In March, 2014, I set out to explore the relationship between borderland livelihood dynamics and state-building in post-war Liberia. I was working from the premise that borderlands, as epicenters of regional conflict complexes, hold clues to the precariousness or resilience of post-war state-building projects. Especially since borderland livelihoods and modes of production therein (given their geography), interact with multiple states at any given time. Instead, an ill-fated outbreak of the deadly Ebola Virus Disease (EVD) in the forest region of neighboring Guinea would contribute to elucidating post-war politics and crisis mismanagement in Liberia (with the 2017 Liberian presidential elections on the horizon).
Borderland Connectivity and Spread of a Virus
Foya District, Lofa County, abuts Sierra Leone and Guinea with multiple official and non-official border crossings allowing human and material traffic between the economically interdependent cities of Foya, Liberia (pop. 19,522) and Gueckedou, Guinea (pop. over 221,00). At the Sorlomba border crossing on Foya’s outskirts, the Mankano River geographically delimits Guinea from Liberia. Here, a bustling trade in palm oil, rice and other agricultural produce creates subsidiary employment for transport bikers (locally known as pehn pehn), food and beer vendors, and boatmen who ferry traders from one river bank to the next.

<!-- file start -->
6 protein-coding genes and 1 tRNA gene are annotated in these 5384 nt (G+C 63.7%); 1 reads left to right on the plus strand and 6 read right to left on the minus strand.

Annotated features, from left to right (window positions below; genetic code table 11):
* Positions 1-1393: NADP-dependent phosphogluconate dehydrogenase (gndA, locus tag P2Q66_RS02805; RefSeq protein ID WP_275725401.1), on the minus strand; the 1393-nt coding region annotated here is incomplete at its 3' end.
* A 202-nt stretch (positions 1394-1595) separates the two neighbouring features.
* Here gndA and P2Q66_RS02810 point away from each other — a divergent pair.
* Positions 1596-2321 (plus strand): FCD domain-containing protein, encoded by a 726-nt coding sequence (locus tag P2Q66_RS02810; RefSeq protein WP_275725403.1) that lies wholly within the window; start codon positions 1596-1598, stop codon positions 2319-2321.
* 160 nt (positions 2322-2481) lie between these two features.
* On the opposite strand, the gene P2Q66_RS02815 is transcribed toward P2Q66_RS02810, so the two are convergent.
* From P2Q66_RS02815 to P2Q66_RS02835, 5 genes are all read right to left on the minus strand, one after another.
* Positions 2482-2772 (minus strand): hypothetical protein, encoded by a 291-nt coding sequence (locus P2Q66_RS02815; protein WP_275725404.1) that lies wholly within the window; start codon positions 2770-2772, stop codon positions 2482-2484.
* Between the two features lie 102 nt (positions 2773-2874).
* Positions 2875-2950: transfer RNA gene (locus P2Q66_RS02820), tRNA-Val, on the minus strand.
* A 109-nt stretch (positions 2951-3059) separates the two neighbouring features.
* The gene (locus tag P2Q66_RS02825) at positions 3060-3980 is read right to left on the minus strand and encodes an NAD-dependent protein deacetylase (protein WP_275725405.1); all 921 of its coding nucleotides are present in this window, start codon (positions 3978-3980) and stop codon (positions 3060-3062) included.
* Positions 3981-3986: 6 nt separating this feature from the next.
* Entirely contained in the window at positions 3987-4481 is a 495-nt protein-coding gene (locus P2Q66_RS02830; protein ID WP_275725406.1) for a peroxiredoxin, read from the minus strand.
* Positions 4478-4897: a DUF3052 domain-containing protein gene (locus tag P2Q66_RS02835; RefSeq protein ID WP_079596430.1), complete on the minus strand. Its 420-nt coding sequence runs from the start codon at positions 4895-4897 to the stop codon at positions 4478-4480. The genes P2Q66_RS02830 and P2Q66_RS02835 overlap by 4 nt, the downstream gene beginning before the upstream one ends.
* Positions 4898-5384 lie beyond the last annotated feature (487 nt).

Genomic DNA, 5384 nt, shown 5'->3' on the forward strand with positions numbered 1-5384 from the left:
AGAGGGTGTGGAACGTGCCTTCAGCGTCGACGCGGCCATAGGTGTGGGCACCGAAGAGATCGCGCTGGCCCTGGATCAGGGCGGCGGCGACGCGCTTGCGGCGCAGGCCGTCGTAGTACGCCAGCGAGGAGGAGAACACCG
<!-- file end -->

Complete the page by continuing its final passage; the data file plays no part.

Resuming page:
Given the social and economic connectivity between both borderland communities, it was not surprising that on Monday, March 24 the first confirmed cases of the EVD were reported in Foya Borma Hospital. The Foya district hospital, with its contingent of dedicated local and foreign personnel, sits on a hill overlooking the district next to a Pentecostal church and the resident physician’s living quarters. This hospital has been of the frontlines of dealing with cross-border health care emergencies.
Foya community takes health care seriously – from the provisioning of community pipe borne water schemes, the construction and maintenance of public latrines, to raising awareness on malaria, typhoid and HIV/AIDS prevention as evidenced in the many sensitization banners which adorn the community. These banners are vestiges of long gone health campaigns mounted by international non-governmental actors, in “˜partnership’ with the GOL in the immediate aftermath of the Liberia’s civil war.
Throwing Punches While a Virus Spreads
In the age of the internet, the battery powered turn-dial transistor radio remains king of communication in Liberia, more so in the borderlands. As EVD made its entrance into Liberian public discourse, the airwaves were awash with the politicization of the Ebola situation.
2017 presidential hopeful, Benoni Urey, chided President Ellen Johnson Sirleaf for not caring enough for the Liberian people since she left the country to attend the Fourth Annual Euro-African Summit in Brussels, while the initial Ebola situation was unfolding. The Unity Party apparatchik responded by deriding the politicization of the Ebola crisis while insisting that the president was constantly updated on the situation. These were the first shots in a long war of political platitudes while a national public health emergency worsened. Despite the constant updates to the president the governmental response was marred by foot-dragging and mud-slinging.